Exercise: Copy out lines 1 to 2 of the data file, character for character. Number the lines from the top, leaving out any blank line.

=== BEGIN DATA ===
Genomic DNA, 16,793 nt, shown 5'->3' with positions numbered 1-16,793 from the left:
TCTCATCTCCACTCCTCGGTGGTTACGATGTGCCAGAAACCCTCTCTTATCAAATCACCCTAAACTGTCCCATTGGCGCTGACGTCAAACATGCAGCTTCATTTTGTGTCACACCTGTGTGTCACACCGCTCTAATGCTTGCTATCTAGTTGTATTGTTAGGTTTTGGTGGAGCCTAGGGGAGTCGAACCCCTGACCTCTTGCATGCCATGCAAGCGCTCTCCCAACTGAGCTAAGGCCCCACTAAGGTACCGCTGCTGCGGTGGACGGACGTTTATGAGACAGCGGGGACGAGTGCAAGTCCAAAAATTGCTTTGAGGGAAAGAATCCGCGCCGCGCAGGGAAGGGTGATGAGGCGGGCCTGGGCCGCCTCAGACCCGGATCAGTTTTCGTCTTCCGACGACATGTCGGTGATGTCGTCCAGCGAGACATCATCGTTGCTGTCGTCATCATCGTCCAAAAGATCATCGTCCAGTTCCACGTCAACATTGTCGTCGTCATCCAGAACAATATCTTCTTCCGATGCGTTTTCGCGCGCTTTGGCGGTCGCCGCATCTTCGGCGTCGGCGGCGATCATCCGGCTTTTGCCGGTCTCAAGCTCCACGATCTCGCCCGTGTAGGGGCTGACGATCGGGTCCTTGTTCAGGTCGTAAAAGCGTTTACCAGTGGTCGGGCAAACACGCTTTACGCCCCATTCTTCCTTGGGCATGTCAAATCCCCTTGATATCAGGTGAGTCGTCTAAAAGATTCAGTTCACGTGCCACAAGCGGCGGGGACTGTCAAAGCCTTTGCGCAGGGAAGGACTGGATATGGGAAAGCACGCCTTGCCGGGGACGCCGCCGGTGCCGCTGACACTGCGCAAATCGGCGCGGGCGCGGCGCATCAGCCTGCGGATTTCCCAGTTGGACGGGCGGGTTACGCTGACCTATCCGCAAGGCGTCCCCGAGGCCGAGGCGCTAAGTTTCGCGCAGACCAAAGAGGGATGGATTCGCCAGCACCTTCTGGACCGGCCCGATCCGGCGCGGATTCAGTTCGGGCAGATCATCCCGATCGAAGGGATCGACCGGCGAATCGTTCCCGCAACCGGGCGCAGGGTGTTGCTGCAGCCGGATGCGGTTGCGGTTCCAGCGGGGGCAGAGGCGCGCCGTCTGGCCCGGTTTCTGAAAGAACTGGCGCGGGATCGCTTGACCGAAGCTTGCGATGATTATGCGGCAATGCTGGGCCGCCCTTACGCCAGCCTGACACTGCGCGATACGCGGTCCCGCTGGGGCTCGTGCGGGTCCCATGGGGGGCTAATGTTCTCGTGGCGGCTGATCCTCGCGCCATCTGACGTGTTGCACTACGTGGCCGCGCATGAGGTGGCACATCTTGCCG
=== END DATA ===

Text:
Genomic DNA, 16,793 nt, shown 5'->3' with positions numbered 1-16,793 from the left:
TCTCATCTCCACTCCTCGGTGGTTACGATGTGCCAGAAACCCTCTCTTATCAAATCACCCTAAACTGTCCCATTGGCGCTGACGTCAAACATGCAGCTTCATTTTGTGTCACACCTGTGTGTCACACCGCTCTAATGCTTGCTATCTAGTTGTATTGTTAGGTTTTGGTGGAGCCTAGGGGAGTCGAACCCCTGACCTCTTGCATGCCATGCAAGCGCTCTCCCAACTGAGCTAAGGCCCCACTAAGGTACCGCTGCTGCGGTGGACGGACGTTTATGAGACAGCGGGGACGAGTGCAAGTCCAAAAATTGCTTTGAGGGAAAGAATCCGCGCCGCGCAGGGAAGGGTGATGAGGCGGGCCTGGGCCGCCTCAGACCCGGATCAGTTTTCGTCTTCCGACGACATGTCGGTGATGTCGTCCAGCGAGACATCATCGTTGCTGTCGTCATCATCGTCCAAAAGATCATCGTCCAGTTCCACGTCAACATTGTCGTCGTCATCCAGAACAATATCTTCTTCCGATGCGTTTTCGCGCGCTTTGGCGGTCGCCGCATCTTCGGCGTCGGCGGCGATCATCCGGCTTTTGCCGGTCTCAAGCTCCACGATCTCGCCCGTGTAGGGGCTGACGATCGGGTCCTTGTTCAGGTCGTAAAAGCGTTTACCAGTGGTCGGGCAAACACGCTTTACGCCCCATTCTTCCTTGGGCATGTCAAATCCCCTTGATATCAGGTGAGTCGTCTAAAAGATTCAGTTCACGTGCCACAAGCGGCGGGGACTGTCAAAGCCTTTGCGCAGGGAAGGACTGGATATGGGAAAGCACGCCTTGCCGGGGACGCCGCCGGTGCCGCTGACACTGCGCAAATCGGCGCGGGCGCGGCGCATCAGCCTGCGGATTTCCCAGTTGGACGGGCGGGTTACGCTGACCTATCCGCAAGGCGTCCCCGAGGCCGAGGCGCTAAGTTTCGCGCAGACCAAAGAGGGATGGATTCGCCAGCACCTTCTGGACCGGCCCGATCCGGCGCGGATTCAGTTCGGGCAGATCATCCCGATCGAAGGGATCGACCGGCGAATCGTTCCCGCAACCGGGCGCAGGGTGTTGCTGCAGCCGGATGCGGTTGCGGTTCCAGCGGGGGCAGAGGCGCGCCGTCTGGCCCGGTTTCTGAAAGAACTGGCGCGGGATCGCTTGACCGAAGCTTGCGATGATTATGCGGCAATGCTGGGCCGCCCTTACGCCAGCCTGACACTGCGCGATACGCGGTCCCGCTGGGGCTCGTGCGGGTCCCATGGGGGGCTAATGTTCTCGTGGCGGCTGATCCTCGCGCCATCTGACGTGTTGCACTACGTGGCCGCGCATGAGGTGGCACATCTTGCCG